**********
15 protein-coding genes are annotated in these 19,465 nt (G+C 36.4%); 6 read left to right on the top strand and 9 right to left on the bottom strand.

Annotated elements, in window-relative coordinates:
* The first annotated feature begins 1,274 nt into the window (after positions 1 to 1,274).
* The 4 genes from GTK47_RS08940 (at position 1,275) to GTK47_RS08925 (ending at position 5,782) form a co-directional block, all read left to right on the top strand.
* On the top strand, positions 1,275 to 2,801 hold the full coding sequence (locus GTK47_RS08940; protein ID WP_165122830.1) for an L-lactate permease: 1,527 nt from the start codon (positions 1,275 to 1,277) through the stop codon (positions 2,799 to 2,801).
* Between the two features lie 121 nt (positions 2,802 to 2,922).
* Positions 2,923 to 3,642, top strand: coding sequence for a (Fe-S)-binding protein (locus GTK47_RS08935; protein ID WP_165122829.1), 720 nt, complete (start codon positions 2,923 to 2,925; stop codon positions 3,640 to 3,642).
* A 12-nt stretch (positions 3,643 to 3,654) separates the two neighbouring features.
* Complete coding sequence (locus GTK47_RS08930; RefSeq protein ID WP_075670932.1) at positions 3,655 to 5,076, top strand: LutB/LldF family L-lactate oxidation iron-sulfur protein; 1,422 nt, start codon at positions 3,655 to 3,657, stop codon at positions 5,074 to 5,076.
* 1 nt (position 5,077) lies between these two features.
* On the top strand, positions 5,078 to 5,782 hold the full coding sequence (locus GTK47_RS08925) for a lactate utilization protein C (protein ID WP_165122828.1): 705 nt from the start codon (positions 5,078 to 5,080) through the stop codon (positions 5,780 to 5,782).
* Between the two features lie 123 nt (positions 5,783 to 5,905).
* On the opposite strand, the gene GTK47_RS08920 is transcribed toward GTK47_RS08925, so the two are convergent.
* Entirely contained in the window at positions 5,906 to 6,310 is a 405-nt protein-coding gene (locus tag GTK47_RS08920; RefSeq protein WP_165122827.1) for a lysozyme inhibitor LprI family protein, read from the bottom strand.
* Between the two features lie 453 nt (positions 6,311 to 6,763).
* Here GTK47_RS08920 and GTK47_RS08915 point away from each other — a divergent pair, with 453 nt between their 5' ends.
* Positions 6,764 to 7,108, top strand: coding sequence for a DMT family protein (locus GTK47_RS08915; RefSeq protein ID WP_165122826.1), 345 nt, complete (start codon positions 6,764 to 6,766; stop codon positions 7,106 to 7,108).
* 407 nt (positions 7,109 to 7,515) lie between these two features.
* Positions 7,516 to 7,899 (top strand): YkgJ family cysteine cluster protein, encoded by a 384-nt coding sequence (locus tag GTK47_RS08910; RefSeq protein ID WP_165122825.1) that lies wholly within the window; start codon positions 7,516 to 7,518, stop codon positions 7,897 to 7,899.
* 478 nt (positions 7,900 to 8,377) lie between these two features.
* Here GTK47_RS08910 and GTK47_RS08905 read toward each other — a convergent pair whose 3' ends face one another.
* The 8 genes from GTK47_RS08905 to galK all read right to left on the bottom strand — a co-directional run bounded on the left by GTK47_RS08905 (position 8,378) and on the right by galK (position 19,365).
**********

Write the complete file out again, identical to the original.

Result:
15 protein-coding genes are annotated in these 19,465 nt (G+C 36.4%); 6 read left to right on the top strand and 9 right to left on the bottom strand.

Annotated elements, in window-relative coordinates:
* The first annotated feature begins 1,274 nt into the window (after positions 1 to 1,274).
* The 4 genes from GTK47_RS08940 (at position 1,275) to GTK47_RS08925 (ending at position 5,782) form a co-directional block, all read left to right on the top strand.
* On the top strand, positions 1,275 to 2,801 hold the full coding sequence (locus GTK47_RS08940; protein ID WP_165122830.1) for an L-lactate permease: 1,527 nt from the start codon (positions 1,275 to 1,277) through the stop codon (positions 2,799 to 2,801).
* Between the two features lie 121 nt (positions 2,802 to 2,922).
* Positions 2,923 to 3,642, top strand: coding sequence for a (Fe-S)-binding protein (locus GTK47_RS08935; protein ID WP_165122829.1), 720 nt, complete (start codon positions 2,923 to 2,925; stop codon positions 3,640 to 3,642).
* A 12-nt stretch (positions 3,643 to 3,654) separates the two neighbouring features.
* Complete coding sequence (locus GTK47_RS08930; RefSeq protein ID WP_075670932.1) at positions 3,655 to 5,076, top strand: LutB/LldF family L-lactate oxidation iron-sulfur protein; 1,422 nt, start codon at positions 3,655 to 3,657, stop codon at positions 5,074 to 5,076.
* 1 nt (position 5,077) lies between these two features.
* On the top strand, positions 5,078 to 5,782 hold the full coding sequence (locus GTK47_RS08925) for a lactate utilization protein C (protein ID WP_165122828.1): 705 nt from the start codon (positions 5,078 to 5,080) through the stop codon (positions 5,780 to 5,782).
* Between the two features lie 123 nt (positions 5,783 to 5,905).
* On the opposite strand, the gene GTK47_RS08920 is transcribed toward GTK47_RS08925, so the two are convergent.
* Entirely contained in the window at positions 5,906 to 6,310 is a 405-nt protein-coding gene (locus tag GTK47_RS08920; RefSeq protein WP_165122827.1) for a lysozyme inhibitor LprI family protein, read from the bottom strand.
* Between the two features lie 453 nt (positions 6,311 to 6,763).
* Here GTK47_RS08920 and GTK47_RS08915 point away from each other — a divergent pair, with 453 nt between their 5' ends.
* Positions 6,764 to 7,108, top strand: coding sequence for a DMT family protein (locus GTK47_RS08915; RefSeq protein ID WP_165122826.1), 345 nt, complete (start codon positions 6,764 to 6,766; stop codon positions 7,106 to 7,108).
* 407 nt (positions 7,109 to 7,515) lie between these two features.
* Positions 7,516 to 7,899 (top strand): YkgJ family cysteine cluster protein, encoded by a 384-nt coding sequence (locus tag GTK47_RS08910; RefSeq protein ID WP_165122825.1) that lies wholly within the window; start codon positions 7,516 to 7,518, stop codon positions 7,897 to 7,899.
* 478 nt (positions 7,900 to 8,377) lie between these two features.
* Here GTK47_RS08910 and GTK47_RS08905 read toward each other — a convergent pair whose 3' ends face one another.
* The 8 genes from GTK47_RS08905 to galK all read right to left on the bottom strand — a co-directional run bounded on the left by GTK47_RS08905 (position 8,378) and on the right by galK (position 19,365).